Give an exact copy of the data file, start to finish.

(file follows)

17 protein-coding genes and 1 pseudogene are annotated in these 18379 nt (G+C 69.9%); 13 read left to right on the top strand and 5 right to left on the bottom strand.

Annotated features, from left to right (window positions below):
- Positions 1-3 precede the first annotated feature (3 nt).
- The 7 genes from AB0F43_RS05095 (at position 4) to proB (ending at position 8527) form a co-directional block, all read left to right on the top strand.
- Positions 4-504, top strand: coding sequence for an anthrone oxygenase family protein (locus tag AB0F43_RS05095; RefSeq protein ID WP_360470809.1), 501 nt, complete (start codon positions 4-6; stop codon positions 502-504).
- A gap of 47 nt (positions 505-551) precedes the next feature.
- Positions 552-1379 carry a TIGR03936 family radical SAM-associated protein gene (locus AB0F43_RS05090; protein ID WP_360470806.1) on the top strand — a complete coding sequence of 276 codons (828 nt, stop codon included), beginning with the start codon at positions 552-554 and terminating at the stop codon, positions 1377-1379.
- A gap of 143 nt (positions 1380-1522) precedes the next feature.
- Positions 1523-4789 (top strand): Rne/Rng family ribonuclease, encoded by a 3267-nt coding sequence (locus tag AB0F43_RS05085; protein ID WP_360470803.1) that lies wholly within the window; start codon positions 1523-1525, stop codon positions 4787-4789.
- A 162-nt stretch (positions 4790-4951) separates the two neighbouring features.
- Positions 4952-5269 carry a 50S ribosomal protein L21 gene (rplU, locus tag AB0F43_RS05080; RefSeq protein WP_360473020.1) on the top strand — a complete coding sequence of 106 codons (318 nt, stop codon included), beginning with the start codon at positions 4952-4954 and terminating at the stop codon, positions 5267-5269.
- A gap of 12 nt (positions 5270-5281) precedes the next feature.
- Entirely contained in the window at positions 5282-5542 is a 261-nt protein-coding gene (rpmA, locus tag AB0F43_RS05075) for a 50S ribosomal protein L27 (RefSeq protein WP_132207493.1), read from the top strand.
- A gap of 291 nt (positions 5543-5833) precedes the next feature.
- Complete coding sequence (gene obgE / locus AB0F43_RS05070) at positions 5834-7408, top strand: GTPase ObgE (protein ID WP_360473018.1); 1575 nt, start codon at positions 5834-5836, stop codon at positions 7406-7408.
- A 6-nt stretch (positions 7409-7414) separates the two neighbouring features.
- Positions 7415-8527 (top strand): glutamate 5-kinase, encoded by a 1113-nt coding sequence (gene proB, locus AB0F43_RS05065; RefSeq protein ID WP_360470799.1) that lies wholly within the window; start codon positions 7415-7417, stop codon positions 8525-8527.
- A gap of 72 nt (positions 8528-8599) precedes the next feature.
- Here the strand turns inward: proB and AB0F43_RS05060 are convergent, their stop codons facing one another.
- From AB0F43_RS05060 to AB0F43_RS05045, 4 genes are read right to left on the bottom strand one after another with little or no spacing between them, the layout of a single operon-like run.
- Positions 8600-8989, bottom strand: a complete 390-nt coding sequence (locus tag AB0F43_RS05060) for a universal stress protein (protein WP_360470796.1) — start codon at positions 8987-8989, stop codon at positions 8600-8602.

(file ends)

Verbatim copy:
17 protein-coding genes and 1 pseudogene are annotated in these 18379 nt (G+C 69.9%); 13 read left to right on the top strand and 5 right to left on the bottom strand.

Annotated features, from left to right (window positions below):
- Positions 1-3 precede the first annotated feature (3 nt).
- The 7 genes from AB0F43_RS05095 (at position 4) to proB (ending at position 8527) form a co-directional block, all read left to right on the top strand.
- Positions 4-504, top strand: coding sequence for an anthrone oxygenase family protein (locus tag AB0F43_RS05095; RefSeq protein ID WP_360470809.1), 501 nt, complete (start codon positions 4-6; stop codon positions 502-504).
- A gap of 47 nt (positions 505-551) precedes the next feature.
- Positions 552-1379 carry a TIGR03936 family radical SAM-associated protein gene (locus AB0F43_RS05090; protein ID WP_360470806.1) on the top strand — a complete coding sequence of 276 codons (828 nt, stop codon included), beginning with the start codon at positions 552-554 and terminating at the stop codon, positions 1377-1379.
- A gap of 143 nt (positions 1380-1522) precedes the next feature.
- Positions 1523-4789 (top strand): Rne/Rng family ribonuclease, encoded by a 3267-nt coding sequence (locus tag AB0F43_RS05085; protein ID WP_360470803.1) that lies wholly within the window; start codon positions 1523-1525, stop codon positions 4787-4789.
- A 162-nt stretch (positions 4790-4951) separates the two neighbouring features.
- Positions 4952-5269 carry a 50S ribosomal protein L21 gene (rplU, locus tag AB0F43_RS05080; RefSeq protein WP_360473020.1) on the top strand — a complete coding sequence of 106 codons (318 nt, stop codon included), beginning with the start codon at positions 4952-4954 and terminating at the stop codon, positions 5267-5269.
- A gap of 12 nt (positions 5270-5281) precedes the next feature.
- Entirely contained in the window at positions 5282-5542 is a 261-nt protein-coding gene (rpmA, locus tag AB0F43_RS05075) for a 50S ribosomal protein L27 (RefSeq protein WP_132207493.1), read from the top strand.
- A gap of 291 nt (positions 5543-5833) precedes the next feature.
- Complete coding sequence (gene obgE / locus AB0F43_RS05070) at positions 5834-7408, top strand: GTPase ObgE (protein ID WP_360473018.1); 1575 nt, start codon at positions 5834-5836, stop codon at positions 7406-7408.
- A 6-nt stretch (positions 7409-7414) separates the two neighbouring features.
- Positions 7415-8527 (top strand): glutamate 5-kinase, encoded by a 1113-nt coding sequence (gene proB, locus AB0F43_RS05065; RefSeq protein ID WP_360470799.1) that lies wholly within the window; start codon positions 7415-7417, stop codon positions 8525-8527.
- A gap of 72 nt (positions 8528-8599) precedes the next feature.
- Here the strand turns inward: proB and AB0F43_RS05060 are convergent, their stop codons facing one another.
- From AB0F43_RS05060 to AB0F43_RS05045, 4 genes are read right to left on the bottom strand one after another with little or no spacing between them, the layout of a single operon-like run.
- Positions 8600-8989, bottom strand: a complete 390-nt coding sequence (locus tag AB0F43_RS05060) for a universal stress protein (protein WP_360470796.1) — start codon at positions 8987-8989, stop codon at positions 8600-8602.